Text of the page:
This fella cracks me up! I can just imagine him out for a moonlit stroll chortling away to himself. I don't know what the joke is, but it's a good one. Listen out, if you're in kiwi territory, for their distinctive snuffling and snorting as they go about their business.
It's not easy to get good kiwi pukupuku (little-spotted kiwi) photos - they are nocturnal after all. But I was fortunate to get the opportunity to photograph this chap during the day as he foraged for grass grubs. Conservation staff thought he was likely in a territory dispute, so rather than take on his foe, he decided to take the peaceful option and forage in the daytime instead. It was such a rare opportunity that I shot a couple of thousand photos! And I couldn't resist reimagining him in a more familiar night-time scene. This photo-artistic piece is now available as fine-art prints in four sizes
A more-typical night-time photo of a kiwi
More typically, photo opportunities are at night and lit by red torchlight (converting to black and white is the only option). Shutter-speeds are slow and ISO is high, making for a grainy photo with motion blur. Despite these limitations, I do love the above photo with the oversized shadow in the iconic kiwi shape.
I've been fortunate to be involved with some of the kiwi research at Zealandia EcoSanctuary, helping out Andrew Digby (before he became a kākāpō and takahē guru) and Helen Taylor. I never did get to see a kiwi chick, but I did get to see many adults. A highlight was watching a fight late one night, with the two kiwi "beak-fighting" like their beaks were rapiers.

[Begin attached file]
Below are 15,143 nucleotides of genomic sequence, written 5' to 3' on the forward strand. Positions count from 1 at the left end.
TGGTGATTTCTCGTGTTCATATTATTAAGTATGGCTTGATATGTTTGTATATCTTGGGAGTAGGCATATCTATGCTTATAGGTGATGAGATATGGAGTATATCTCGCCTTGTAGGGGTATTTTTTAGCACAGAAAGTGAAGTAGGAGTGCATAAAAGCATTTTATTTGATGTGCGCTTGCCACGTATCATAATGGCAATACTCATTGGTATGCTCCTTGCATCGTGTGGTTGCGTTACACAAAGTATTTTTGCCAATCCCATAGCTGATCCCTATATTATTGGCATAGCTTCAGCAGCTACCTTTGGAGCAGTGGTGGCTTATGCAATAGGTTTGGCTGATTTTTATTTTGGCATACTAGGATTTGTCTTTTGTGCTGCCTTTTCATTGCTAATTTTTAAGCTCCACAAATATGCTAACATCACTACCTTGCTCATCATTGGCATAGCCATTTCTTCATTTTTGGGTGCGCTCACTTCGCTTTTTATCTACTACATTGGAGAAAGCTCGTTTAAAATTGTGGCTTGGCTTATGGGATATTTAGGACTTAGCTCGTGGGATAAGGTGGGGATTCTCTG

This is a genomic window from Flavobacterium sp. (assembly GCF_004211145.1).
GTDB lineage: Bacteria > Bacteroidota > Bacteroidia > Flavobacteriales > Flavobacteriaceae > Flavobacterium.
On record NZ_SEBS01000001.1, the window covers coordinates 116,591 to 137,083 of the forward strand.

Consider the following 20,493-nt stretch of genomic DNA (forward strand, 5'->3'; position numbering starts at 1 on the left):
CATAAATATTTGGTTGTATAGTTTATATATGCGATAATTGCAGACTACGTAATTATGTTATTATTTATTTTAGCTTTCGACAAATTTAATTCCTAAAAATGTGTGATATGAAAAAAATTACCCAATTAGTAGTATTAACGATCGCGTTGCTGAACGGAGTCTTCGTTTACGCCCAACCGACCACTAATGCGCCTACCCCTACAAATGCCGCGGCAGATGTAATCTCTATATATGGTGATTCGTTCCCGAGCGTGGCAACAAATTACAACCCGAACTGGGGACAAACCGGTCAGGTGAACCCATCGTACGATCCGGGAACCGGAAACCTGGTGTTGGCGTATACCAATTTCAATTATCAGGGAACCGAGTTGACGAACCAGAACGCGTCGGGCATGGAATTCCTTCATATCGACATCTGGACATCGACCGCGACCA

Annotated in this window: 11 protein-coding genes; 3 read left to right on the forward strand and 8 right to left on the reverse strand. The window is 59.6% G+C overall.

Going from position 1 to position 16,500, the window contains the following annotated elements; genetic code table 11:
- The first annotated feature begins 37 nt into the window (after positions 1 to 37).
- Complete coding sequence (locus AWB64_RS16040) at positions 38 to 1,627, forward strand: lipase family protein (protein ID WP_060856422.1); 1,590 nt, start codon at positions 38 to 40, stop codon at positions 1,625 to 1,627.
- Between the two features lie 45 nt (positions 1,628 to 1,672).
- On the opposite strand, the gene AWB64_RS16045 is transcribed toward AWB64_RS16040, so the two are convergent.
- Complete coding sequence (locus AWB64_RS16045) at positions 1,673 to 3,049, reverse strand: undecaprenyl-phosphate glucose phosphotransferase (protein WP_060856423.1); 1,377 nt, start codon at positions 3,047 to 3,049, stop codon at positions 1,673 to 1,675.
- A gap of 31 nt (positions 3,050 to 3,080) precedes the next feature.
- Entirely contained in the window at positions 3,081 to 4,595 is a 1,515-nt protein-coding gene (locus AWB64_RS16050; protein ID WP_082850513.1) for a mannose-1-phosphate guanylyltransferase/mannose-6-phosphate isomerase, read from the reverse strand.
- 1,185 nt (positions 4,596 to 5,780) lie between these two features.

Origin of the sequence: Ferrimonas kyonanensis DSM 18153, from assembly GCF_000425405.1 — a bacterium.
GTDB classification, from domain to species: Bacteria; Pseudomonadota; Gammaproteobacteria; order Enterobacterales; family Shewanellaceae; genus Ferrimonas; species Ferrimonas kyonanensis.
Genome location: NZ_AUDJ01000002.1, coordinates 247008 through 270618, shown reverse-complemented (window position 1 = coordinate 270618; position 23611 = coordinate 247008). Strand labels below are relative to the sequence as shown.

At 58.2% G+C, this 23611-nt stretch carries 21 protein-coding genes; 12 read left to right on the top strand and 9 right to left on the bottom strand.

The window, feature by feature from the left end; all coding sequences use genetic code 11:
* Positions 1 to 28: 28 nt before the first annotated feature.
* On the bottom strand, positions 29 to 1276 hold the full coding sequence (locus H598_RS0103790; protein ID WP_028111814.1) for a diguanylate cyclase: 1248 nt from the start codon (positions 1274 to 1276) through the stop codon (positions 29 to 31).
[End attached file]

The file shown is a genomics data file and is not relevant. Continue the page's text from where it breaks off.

We (literally!) dug kiwi out of their burrows during the day for health checks. This provided some unique opportunities to get close-up photos of their tiny wings and their huge eggs.
A vestigial kiwi pukupuku wing
A huge kiwi pukupuku egg
Helen's research suggests that all is not well for kiwi pukupuku. Despite their breeding success at Zealandia, Kāpiti, and other places around New Zealand, they are descended from only a handful of birds. This genetic bottlenecking decreases the fertility of each generation and lowers their genetic diversity. Helen's research has been instrumental in helping conservation organizations get a handle on how many individuals are needed to successfully translocate a species to a new home - typically many more than once thought.
If you found this page because you're after kiwi photos, I've donated a number to Wikimedia Commons
with a CC-BY-4.0 licence which means they're free to use with attribution. Links to my fine-art prints featuring the kiwi are below, with sales supporting conservation at Zealandia.
FINE ART PRINTS FEATURING KIWI PUKUPUKU
Check our all our fine-art and photographic prints featuring the floofy kiwi pukupuku here.